A coalition of business and environmental groups have declared that Australia is inadequately prepared to handle the scale of climate change threats the nation is bound to face. The coalition claims that any action is hampered by public debate which concentrates too much on what said action would cost rather than the cost of inaction.
A recent paper published by the Australian Climate Roundtable, a coalition of climate groups and prominent business bodies stated that all throughout the three government levels in Australia, there is no system response.
Any action carried out is uncoordinated, piecemeal and woefully fails to engage stakeholders such as private sector investment, business, unions, communities, industry-affected workers, and community sectors. In addition, it fails to address the scale of just how much a threat climate change can be to the Australian society, environment and economy.
It is particularly telling that even if the world was ambitious enough to take action in line with the Paris Agreement objectives, Australia will be disproportionately affected by escalating costs from climate change due to historical emissions.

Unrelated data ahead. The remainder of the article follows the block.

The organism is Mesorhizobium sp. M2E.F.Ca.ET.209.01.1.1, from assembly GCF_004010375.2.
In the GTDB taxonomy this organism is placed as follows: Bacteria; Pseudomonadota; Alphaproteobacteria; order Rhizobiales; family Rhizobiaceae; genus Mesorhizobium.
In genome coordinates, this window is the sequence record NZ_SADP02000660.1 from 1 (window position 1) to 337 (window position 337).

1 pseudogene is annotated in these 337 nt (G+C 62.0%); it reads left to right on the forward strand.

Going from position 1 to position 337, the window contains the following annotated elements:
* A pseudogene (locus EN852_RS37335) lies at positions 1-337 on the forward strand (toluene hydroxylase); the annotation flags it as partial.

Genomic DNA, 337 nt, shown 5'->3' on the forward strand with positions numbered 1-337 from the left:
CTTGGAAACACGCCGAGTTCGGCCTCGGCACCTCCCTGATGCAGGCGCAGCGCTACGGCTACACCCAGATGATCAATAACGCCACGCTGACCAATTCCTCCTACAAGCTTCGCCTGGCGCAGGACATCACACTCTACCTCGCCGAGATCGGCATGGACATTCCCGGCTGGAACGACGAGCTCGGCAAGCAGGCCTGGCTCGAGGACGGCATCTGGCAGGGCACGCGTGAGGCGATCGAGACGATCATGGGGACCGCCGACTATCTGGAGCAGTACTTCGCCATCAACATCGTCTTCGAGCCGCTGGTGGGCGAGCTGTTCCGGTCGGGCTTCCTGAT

These costs are bound to be significant and will need all layers or government to form a coordinated response to manage the seemingly unavoidable damages from climate change.
The Roundtable has asked that climate change be made a national agenda, and by such becoming a standing item for Australia and the National Cabinet. It also states that Australia is to play its part in the global action against climate change. This can be done by pushing for net zero emissions.
This push, championed by the Australia Climate Roundtable encourages the Australian government to select policies that help it adopt the long-term objective of net-zero emissions by 2050.
The SMH reported that the chief executive of the Business Council of Australia, Jenniger Westacott, stated that Australia embracing a net zero emissions by 2050 policy could do more than help its fight against climate change. It could also create new jobs, drive investment worth billions of dollars, create new industries, boost Australia resilience and also develop stronger regions that are necessary to help boost post COVID-19 economic recovery.
It is quite surprising that this group has used such strong language when calling for action.
All over the world, countries are moving to low carbon economies, as global investors and Australia’s trading partners are aiming to lower their emissions. Many believe that this can be a massive opportunity for Australia as it is strategically positioned to export clean energy which can help its economy and also help lower global emissions.